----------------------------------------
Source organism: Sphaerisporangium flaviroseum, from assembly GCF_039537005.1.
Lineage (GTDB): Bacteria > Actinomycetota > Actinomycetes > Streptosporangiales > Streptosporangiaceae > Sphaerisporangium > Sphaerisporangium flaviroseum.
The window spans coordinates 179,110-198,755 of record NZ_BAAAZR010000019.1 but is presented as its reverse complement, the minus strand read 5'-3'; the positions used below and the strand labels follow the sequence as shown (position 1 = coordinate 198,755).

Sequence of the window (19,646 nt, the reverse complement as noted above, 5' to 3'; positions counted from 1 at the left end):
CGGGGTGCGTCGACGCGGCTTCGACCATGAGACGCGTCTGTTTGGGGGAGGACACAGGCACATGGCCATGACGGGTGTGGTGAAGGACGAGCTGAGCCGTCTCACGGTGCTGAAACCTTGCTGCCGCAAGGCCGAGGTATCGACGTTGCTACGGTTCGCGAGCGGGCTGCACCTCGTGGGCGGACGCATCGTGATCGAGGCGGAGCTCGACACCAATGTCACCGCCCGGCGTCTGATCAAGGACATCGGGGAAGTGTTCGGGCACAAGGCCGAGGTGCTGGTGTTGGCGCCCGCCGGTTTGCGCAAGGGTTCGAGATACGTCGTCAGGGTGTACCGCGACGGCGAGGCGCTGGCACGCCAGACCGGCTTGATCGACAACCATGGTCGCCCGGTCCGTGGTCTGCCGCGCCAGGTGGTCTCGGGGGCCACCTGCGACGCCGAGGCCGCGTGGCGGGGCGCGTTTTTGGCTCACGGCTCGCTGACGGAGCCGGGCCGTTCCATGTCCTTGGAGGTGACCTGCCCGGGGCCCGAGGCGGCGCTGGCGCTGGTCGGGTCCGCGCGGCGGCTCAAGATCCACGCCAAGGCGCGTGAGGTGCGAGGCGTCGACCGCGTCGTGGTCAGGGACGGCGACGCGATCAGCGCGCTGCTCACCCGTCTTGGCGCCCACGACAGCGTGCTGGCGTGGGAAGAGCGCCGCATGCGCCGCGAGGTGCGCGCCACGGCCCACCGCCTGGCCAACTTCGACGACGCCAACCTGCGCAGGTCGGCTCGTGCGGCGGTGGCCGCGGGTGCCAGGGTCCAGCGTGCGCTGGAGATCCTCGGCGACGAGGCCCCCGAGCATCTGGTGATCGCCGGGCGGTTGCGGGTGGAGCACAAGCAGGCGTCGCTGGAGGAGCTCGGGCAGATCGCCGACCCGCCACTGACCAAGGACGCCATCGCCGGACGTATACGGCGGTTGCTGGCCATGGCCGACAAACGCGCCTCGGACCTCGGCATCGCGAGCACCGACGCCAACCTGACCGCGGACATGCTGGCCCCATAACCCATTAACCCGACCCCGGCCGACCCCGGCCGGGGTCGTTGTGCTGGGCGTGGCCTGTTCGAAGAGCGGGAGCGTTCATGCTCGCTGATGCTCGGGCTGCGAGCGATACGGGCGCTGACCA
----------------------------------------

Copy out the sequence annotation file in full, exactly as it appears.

Source organism: Sphaerisporangium flaviroseum, from assembly GCF_039537005.1.
Lineage (GTDB): Bacteria > Actinomycetota > Actinomycetes > Streptosporangiales > Streptosporangiaceae > Sphaerisporangium > Sphaerisporangium flaviroseum.
The window spans coordinates 179,110-198,755 of record NZ_BAAAZR010000019.1 but is presented as its reverse complement, the minus strand read 5'-3'; the positions used below and the strand labels follow the sequence as shown (position 1 = coordinate 198,755).

Sequence of the window (19,646 nt, the reverse complement as noted above, 5' to 3'; positions counted from 1 at the left end):
CGGGGTGCGTCGACGCGGCTTCGACCATGAGACGCGTCTGTTTGGGGGAGGACACAGGCACATGGCCATGACGGGTGTGGTGAAGGACGAGCTGAGCCGTCTCACGGTGCTGAAACCTTGCTGCCGCAAGGCCGAGGTATCGACGTTGCTACGGTTCGCGAGCGGGCTGCACCTCGTGGGCGGACGCATCGTGATCGAGGCGGAGCTCGACACCAATGTCACCGCCCGGCGTCTGATCAAGGACATCGGGGAAGTGTTCGGGCACAAGGCCGAGGTGCTGGTGTTGGCGCCCGCCGGTTTGCGCAAGGGTTCGAGATACGTCGTCAGGGTGTACCGCGACGGCGAGGCGCTGGCACGCCAGACCGGCTTGATCGACAACCATGGTCGCCCGGTCCGTGGTCTGCCGCGCCAGGTGGTCTCGGGGGCCACCTGCGACGCCGAGGCCGCGTGGCGGGGCGCGTTTTTGGCTCACGGCTCGCTGACGGAGCCGGGCCGTTCCATGTCCTTGGAGGTGACCTGCCCGGGGCCCGAGGCGGCGCTGGCGCTGGTCGGGTCCGCGCGGCGGCTCAAGATCCACGCCAAGGCGCGTGAGGTGCGAGGCGTCGACCGCGTCGTGGTCAGGGACGGCGACGCGATCAGCGCGCTGCTCACCCGTCTTGGCGCCCACGACAGCGTGCTGGCGTGGGAAGAGCGCCGCATGCGCCGCGAGGTGCGCGCCACGGCCCACCGCCTGGCCAACTTCGACGACGCCAACCTGCGCAGGTCGGCTCGTGCGGCGGTGGCCGCGGGTGCCAGGGTCCAGCGTGCGCTGGAGATCCTCGGCGACGAGGCCCCCGAGCATCTGGTGATCGCCGGGCGGTTGCGGGTGGAGCACAAGCAGGCGTCGCTGGAGGAGCTCGGGCAGATCGCCGACCCGCCACTGACCAAGGACGCCATCGCCGGACGTATACGGCGGTTGCTGGCCATGGCCGACAAACGCGCCTCGGACCTCGGCATCGCGAGCACCGACGCCAACCTGACCGCGGACATGCTGGCCCCATAACCCATTAACCCGACCCCGGCCGACCCCGGCCGGGGTCGTTGTGCTGGGCGTGGCCTGTTCGAAGAGCGGGAGCGTTCATGCTCGCTGATGCTCGGGCTGCGAGCGATACGGGCGCTGACCA